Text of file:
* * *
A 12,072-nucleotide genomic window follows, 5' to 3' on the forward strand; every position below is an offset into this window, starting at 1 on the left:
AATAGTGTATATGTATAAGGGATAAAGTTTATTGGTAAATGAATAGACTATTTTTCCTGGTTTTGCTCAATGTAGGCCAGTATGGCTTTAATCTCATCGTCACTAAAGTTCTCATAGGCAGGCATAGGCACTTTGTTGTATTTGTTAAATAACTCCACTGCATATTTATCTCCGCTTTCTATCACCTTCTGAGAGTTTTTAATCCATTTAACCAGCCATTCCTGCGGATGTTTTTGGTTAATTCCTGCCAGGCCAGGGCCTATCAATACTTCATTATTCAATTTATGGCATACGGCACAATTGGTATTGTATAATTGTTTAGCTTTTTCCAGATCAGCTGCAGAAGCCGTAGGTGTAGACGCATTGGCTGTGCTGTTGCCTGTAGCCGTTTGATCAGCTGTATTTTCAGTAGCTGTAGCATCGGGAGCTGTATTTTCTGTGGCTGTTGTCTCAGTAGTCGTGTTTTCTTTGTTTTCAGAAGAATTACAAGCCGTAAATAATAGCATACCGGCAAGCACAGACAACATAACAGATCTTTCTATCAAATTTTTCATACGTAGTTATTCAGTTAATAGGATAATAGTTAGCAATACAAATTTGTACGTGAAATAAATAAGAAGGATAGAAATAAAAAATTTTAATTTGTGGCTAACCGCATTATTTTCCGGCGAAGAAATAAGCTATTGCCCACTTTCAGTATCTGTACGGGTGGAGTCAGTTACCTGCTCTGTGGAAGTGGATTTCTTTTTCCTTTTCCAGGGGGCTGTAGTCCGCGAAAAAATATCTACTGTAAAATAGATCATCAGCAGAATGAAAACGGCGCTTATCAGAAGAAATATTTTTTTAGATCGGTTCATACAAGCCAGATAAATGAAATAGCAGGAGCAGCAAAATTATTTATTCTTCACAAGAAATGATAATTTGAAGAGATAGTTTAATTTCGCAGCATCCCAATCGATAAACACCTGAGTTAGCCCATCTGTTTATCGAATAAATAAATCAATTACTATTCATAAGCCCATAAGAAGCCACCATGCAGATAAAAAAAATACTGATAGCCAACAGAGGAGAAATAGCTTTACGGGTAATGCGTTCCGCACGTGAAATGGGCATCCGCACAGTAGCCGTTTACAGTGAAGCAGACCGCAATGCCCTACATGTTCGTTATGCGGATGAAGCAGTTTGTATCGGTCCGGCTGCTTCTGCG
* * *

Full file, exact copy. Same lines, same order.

A 12,072-nucleotide genomic window follows, 5' to 3' on the forward strand; every position below is an offset into this window, starting at 1 on the left:
AATAGTGTATATGTATAAGGGATAAAGTTTATTGGTAAATGAATAGACTATTTTTCCTGGTTTTGCTCAATGTAGGCCAGTATGGCTTTAATCTCATCGTCACTAAAGTTCTCATAGGCAGGCATAGGCACTTTGTTGTATTTGTTAAATAACTCCACTGCATATTTATCTCCGCTTTCTATCACCTTCTGAGAGTTTTTAATCCATTTAACCAGCCATTCCTGCGGATGTTTTTGGTTAATTCCTGCCAGGCCAGGGCCTATCAATACTTCATTATTCAATTTATGGCATACGGCACAATTGGTATTGTATAATTGTTTAGCTTTTTCCAGATCAGCTGCAGAAGCCGTAGGTGTAGACGCATTGGCTGTGCTGTTGCCTGTAGCCGTTTGATCAGCTGTATTTTCAGTAGCTGTAGCATCGGGAGCTGTATTTTCTGTGGCTGTTGTCTCAGTAGTCGTGTTTTCTTTGTTTTCAGAAGAATTACAAGCCGTAAATAATAGCATACCGGCAAGCACAGACAACATAACAGATCTTTCTATCAAATTTTTCATACGTAGTTATTCAGTTAATAGGATAATAGTTAGCAATACAAATTTGTACGTGAAATAAATAAGAAGGATAGAAATAAAAAATTTTAATTTGTGGCTAACCGCATTATTTTCCGGCGAAGAAATAAGCTATTGCCCACTTTCAGTATCTGTACGGGTGGAGTCAGTTACCTGCTCTGTGGAAGTGGATTTCTTTTTCCTTTTCCAGGGGGCTGTAGTCCGCGAAAAAATATCTACTGTAAAATAGATCATCAGCAGAATGAAAACGGCGCTTATCAGAAGAAATATTTTTTTAGATCGGTTCATACAAGCCAGATAAATGAAATAGCAGGAGCAGCAAAATTATTTATTCTTCACAAGAAATGATAATTTGAAGAGATAGTTTAATTTCGCAGCATCCCAATCGATAAACACCTGAGTTAGCCCATCTGTTTATCGAATAAATAAATCAATTACTATTCATAAGCCCATAAGAAGCCACCATGCAGATAAAAAAAATACTGATAGCCAACAGAGGAGAAATAGCTTTACGGGTAATGCGTTCCGCACGTGAAATGGGCATCCGCACAGTAGCCGTTTACAGTGAAGCAGACCGCAATGCCCTACATGTTCGTTATGCGGATGAAGCAGTTTGTATCGGTCCGGCTGCTTCTGCG